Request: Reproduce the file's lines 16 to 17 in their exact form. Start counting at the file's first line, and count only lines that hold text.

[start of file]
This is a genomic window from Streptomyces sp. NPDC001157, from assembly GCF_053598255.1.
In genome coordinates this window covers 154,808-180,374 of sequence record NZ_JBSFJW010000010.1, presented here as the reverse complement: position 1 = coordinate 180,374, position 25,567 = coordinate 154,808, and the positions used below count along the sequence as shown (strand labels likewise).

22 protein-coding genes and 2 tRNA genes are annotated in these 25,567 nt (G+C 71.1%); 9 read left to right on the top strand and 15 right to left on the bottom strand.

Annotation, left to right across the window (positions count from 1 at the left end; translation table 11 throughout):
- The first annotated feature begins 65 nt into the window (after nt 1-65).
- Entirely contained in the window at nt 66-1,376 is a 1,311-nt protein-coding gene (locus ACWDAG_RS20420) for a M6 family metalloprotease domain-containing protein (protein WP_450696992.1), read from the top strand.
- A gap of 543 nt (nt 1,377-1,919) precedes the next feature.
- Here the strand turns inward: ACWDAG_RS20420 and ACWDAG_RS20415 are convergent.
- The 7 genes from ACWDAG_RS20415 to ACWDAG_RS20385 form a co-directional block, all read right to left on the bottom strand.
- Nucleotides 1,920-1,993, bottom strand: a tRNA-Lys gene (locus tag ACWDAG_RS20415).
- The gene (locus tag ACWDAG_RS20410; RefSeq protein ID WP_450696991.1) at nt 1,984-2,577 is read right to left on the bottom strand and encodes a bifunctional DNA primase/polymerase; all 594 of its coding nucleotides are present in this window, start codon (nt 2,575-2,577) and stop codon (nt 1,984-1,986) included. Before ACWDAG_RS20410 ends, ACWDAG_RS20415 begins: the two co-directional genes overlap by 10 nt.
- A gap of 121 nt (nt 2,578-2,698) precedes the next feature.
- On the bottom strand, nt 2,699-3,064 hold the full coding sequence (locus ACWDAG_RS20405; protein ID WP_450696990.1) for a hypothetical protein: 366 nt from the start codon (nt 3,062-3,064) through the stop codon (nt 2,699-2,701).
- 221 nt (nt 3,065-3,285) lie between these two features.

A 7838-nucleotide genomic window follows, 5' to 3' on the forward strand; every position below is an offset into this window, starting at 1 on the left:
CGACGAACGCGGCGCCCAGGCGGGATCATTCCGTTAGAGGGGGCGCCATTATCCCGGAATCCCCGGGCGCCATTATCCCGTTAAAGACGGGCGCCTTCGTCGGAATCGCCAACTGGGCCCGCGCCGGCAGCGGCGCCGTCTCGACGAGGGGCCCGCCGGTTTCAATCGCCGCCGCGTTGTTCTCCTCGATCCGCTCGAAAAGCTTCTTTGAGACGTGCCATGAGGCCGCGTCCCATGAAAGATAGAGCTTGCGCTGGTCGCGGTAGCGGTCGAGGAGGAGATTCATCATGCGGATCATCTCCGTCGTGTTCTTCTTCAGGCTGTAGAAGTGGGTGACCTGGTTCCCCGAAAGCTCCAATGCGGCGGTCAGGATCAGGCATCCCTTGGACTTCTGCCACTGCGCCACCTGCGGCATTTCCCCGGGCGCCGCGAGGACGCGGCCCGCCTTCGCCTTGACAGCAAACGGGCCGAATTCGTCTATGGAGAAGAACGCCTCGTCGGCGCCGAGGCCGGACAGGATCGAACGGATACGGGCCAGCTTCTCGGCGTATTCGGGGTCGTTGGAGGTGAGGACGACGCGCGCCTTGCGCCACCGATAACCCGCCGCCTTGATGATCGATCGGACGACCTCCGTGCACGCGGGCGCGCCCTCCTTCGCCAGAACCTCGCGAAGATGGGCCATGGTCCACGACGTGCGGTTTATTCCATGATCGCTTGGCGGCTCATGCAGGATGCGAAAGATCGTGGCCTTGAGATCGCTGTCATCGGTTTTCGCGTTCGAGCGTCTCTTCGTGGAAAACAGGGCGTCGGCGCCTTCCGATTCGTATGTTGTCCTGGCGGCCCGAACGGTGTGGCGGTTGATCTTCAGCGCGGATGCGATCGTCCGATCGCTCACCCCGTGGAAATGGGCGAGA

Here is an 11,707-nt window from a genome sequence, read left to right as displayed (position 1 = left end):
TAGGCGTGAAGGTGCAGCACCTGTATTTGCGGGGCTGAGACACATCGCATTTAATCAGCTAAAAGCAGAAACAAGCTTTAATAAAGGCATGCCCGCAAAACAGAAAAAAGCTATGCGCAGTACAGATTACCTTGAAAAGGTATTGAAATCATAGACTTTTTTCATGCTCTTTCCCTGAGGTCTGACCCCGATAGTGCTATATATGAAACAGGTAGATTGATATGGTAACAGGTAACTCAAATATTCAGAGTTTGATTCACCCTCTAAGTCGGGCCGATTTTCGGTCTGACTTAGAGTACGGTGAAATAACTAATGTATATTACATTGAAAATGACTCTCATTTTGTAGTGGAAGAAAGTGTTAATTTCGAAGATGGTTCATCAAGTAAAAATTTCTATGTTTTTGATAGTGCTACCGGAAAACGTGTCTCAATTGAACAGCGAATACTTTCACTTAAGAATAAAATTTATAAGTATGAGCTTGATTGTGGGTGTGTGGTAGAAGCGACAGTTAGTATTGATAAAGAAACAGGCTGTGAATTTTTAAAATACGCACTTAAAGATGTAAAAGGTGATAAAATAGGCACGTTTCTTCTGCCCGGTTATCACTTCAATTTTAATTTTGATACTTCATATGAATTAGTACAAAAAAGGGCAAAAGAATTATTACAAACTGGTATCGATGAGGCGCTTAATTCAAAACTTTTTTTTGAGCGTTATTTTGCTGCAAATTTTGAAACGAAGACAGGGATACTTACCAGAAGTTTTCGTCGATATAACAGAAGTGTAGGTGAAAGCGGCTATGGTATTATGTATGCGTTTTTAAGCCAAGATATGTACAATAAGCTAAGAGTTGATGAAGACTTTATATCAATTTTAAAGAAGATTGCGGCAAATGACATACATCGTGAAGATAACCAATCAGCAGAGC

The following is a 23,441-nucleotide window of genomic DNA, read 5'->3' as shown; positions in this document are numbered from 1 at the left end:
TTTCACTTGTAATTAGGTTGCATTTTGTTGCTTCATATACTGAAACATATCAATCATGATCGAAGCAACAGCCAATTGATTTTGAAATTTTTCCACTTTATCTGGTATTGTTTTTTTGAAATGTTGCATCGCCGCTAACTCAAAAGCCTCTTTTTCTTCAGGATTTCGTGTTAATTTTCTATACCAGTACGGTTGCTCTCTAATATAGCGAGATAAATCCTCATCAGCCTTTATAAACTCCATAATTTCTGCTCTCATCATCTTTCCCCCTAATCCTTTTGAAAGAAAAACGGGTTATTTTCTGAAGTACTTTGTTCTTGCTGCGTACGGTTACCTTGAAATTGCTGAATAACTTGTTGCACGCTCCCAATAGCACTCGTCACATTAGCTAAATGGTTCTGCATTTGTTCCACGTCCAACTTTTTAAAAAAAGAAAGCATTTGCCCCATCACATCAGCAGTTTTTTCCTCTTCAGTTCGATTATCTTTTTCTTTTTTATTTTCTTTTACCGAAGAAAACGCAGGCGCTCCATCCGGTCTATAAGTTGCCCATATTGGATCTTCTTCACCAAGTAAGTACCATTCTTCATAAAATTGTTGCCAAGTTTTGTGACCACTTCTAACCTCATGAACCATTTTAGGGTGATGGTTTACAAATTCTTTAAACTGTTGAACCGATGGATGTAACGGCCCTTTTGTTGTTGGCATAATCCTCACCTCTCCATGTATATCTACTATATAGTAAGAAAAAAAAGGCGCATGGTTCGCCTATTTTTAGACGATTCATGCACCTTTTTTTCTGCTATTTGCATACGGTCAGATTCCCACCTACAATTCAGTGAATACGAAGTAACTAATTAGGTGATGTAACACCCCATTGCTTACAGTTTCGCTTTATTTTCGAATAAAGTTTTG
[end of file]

CGACGAACGCGGCGCCCAGGCGGGATCATTCCGTTAGAGGGGGCGCCATTATCCCGGAATCCCCGGGCGCCATTATCCCGTTAAAGACGGGCGCCTTCGTCGGAATCGCCAACTGGGCCCGCGCCGGCAGCGGCGCCGTCTCGACGAGGGGCCCGCCGGTTTCAATCGCCGCCGCGTTGTTCTCCTCGATCCGCTCGAAAAGCTTCTTTGAGACGTGCCATGAGGCCGCGTCCCATGAAAGATAGAGCTTGCGCTGGTCGCGGTAGCGGTCGAGGAGGAGATTCATCATGCGGATCATCTCCGTCGTGTTCTTCTTCAGGCTGTAGAAGTGGGTGACCTGGTTCCCCGAAAGCTCCAATGCGGCGGTCAGGATCAGGCATCCCTTGGACTTCTGCCACTGCGCCACCTGCGGCATTTCCCCGGGCGCCGCGAGGACGCGGCCCGCCTTCGCCTTGACAGCAAACGGGCCGAATTCGTCTATGGAGAAGAACGCCTCGTCGGCGCCGAGGCCGGACAGGATCGAACGGATACGGGCCAGCTTCTCGGCGTATTCGGGGTCGTTGGAGGTGAGGACGACGCGCGCCTTGCGCCACCGATAACCCGCCGCCTTGATGATCGATCGGACGACCTCCGTGCACGCGGGCGCGCCCTCCTTCGCCAGAACCTCGCGAAGATGGGCCATGGTCCACGACGTGCGGTTTATTCCATGATCGCTTGGCGGCTCATGCAGGATGCGAAAGATCGTGGCCTTGAGATCGCTGTCATCGGTTTTCGCGTTCGAGCGTCTCTTCGTGGAAAACAGGGCGTCGGCGCCTTCCGATTCGTATGTTGTCCTGGCGGCCCGAACGGTGTGGCGGTTGATCTTCAGCGCGGATGCGATCGTCCGATCGCTCACCCCGTGGAAATGGGCGAGA

Here is an 11,707-nt window from a genome sequence, read left to right as displayed (position 1 = left end):